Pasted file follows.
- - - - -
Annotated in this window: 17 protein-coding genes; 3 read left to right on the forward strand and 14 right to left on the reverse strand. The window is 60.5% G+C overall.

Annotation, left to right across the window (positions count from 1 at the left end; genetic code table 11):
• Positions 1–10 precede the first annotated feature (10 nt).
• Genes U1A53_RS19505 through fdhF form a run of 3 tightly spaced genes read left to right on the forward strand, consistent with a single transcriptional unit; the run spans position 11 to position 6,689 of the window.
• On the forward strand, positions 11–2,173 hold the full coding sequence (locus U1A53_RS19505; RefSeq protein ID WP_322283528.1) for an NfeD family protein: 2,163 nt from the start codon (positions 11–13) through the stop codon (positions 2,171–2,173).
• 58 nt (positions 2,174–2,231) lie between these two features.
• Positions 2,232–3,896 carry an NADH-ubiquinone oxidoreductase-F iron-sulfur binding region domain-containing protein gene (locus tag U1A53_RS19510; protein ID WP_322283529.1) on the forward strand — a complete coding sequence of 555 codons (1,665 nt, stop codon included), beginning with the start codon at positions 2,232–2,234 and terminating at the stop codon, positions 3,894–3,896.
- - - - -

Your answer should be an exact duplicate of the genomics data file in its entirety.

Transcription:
Annotated in this window: 17 protein-coding genes; 3 read left to right on the forward strand and 14 right to left on the reverse strand. The window is 60.5% G+C overall.

Annotation, left to right across the window (positions count from 1 at the left end; genetic code table 11):
• Positions 1–10 precede the first annotated feature (10 nt).
• Genes U1A53_RS19505 through fdhF form a run of 3 tightly spaced genes read left to right on the forward strand, consistent with a single transcriptional unit; the run spans position 11 to position 6,689 of the window.
• On the forward strand, positions 11–2,173 hold the full coding sequence (locus U1A53_RS19505; RefSeq protein ID WP_322283528.1) for an NfeD family protein: 2,163 nt from the start codon (positions 11–13) through the stop codon (positions 2,171–2,173).
• 58 nt (positions 2,174–2,231) lie between these two features.
• Positions 2,232–3,896 carry an NADH-ubiquinone oxidoreductase-F iron-sulfur binding region domain-containing protein gene (locus tag U1A53_RS19510; protein ID WP_322283529.1) on the forward strand — a complete coding sequence of 555 codons (1,665 nt, stop codon included), beginning with the start codon at positions 2,232–2,234 and terminating at the stop codon, positions 3,894–3,896.